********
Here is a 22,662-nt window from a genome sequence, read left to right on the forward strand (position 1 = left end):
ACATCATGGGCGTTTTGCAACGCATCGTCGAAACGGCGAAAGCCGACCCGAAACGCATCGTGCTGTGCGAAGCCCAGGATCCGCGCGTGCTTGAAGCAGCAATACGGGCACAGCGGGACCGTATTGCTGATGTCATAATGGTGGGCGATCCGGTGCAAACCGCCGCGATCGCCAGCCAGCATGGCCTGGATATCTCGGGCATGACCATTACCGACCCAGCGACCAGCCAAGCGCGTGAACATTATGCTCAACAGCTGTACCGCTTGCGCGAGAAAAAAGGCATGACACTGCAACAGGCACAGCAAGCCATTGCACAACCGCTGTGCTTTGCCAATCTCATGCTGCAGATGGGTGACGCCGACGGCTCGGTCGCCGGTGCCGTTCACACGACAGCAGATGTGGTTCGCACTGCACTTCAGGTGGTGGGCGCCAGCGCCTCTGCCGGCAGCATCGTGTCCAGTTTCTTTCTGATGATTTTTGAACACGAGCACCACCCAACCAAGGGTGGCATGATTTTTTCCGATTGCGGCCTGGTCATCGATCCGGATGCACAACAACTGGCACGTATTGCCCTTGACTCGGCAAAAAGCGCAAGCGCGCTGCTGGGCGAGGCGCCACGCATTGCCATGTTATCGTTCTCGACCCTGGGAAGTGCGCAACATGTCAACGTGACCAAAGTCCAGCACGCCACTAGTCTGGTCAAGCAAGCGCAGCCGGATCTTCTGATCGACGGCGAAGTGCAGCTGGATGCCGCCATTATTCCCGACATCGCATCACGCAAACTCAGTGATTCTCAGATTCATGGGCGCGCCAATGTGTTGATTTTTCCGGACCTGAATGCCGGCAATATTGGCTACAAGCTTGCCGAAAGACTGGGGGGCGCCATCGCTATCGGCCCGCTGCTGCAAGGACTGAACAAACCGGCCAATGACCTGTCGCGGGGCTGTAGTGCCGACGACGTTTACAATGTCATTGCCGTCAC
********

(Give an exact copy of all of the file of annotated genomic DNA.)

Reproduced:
Here is a 22,662-nt window from a genome sequence, read left to right on the forward strand (position 1 = left end):
ACATCATGGGCGTTTTGCAACGCATCGTCGAAACGGCGAAAGCCGACCCGAAACGCATCGTGCTGTGCGAAGCCCAGGATCCGCGCGTGCTTGAAGCAGCAATACGGGCACAGCGGGACCGTATTGCTGATGTCATAATGGTGGGCGATCCGGTGCAAACCGCCGCGATCGCCAGCCAGCATGGCCTGGATATCTCGGGCATGACCATTACCGACCCAGCGACCAGCCAAGCGCGTGAACATTATGCTCAACAGCTGTACCGCTTGCGCGAGAAAAAAGGCATGACACTGCAACAGGCACAGCAAGCCATTGCACAACCGCTGTGCTTTGCCAATCTCATGCTGCAGATGGGTGACGCCGACGGCTCGGTCGCCGGTGCCGTTCACACGACAGCAGATGTGGTTCGCACTGCACTTCAGGTGGTGGGCGCCAGCGCCTCTGCCGGCAGCATCGTGTCCAGTTTCTTTCTGATGATTTTTGAACACGAGCACCACCCAACCAAGGGTGGCATGATTTTTTCCGATTGCGGCCTGGTCATCGATCCGGATGCACAACAACTGGCACGTATTGCCCTTGACTCGGCAAAAAGCGCAAGCGCGCTGCTGGGCGAGGCGCCACGCATTGCCATGTTATCGTTCTCGACCCTGGGAAGTGCGCAACATGTCAACGTGACCAAAGTCCAGCACGCCACTAGTCTGGTCAAGCAAGCGCAGCCGGATCTTCTGATCGACGGCGAAGTGCAGCTGGATGCCGCCATTATTCCCGACATCGCATCACGCAAACTCAGTGATTCTCAGATTCATGGGCGCGCCAATGTGTTGATTTTTCCGGACCTGAATGCCGGCAATATTGGCTACAAGCTTGCCGAAAGACTGGGGGGCGCCATCGCTATCGGCCCGCTGCTGCAAGGACTGAACAAACCGGCCAATGACCTGTCGCGGGGCTGTAGTGCCGACGACGTTTACAATGTCATTGCCGTCAC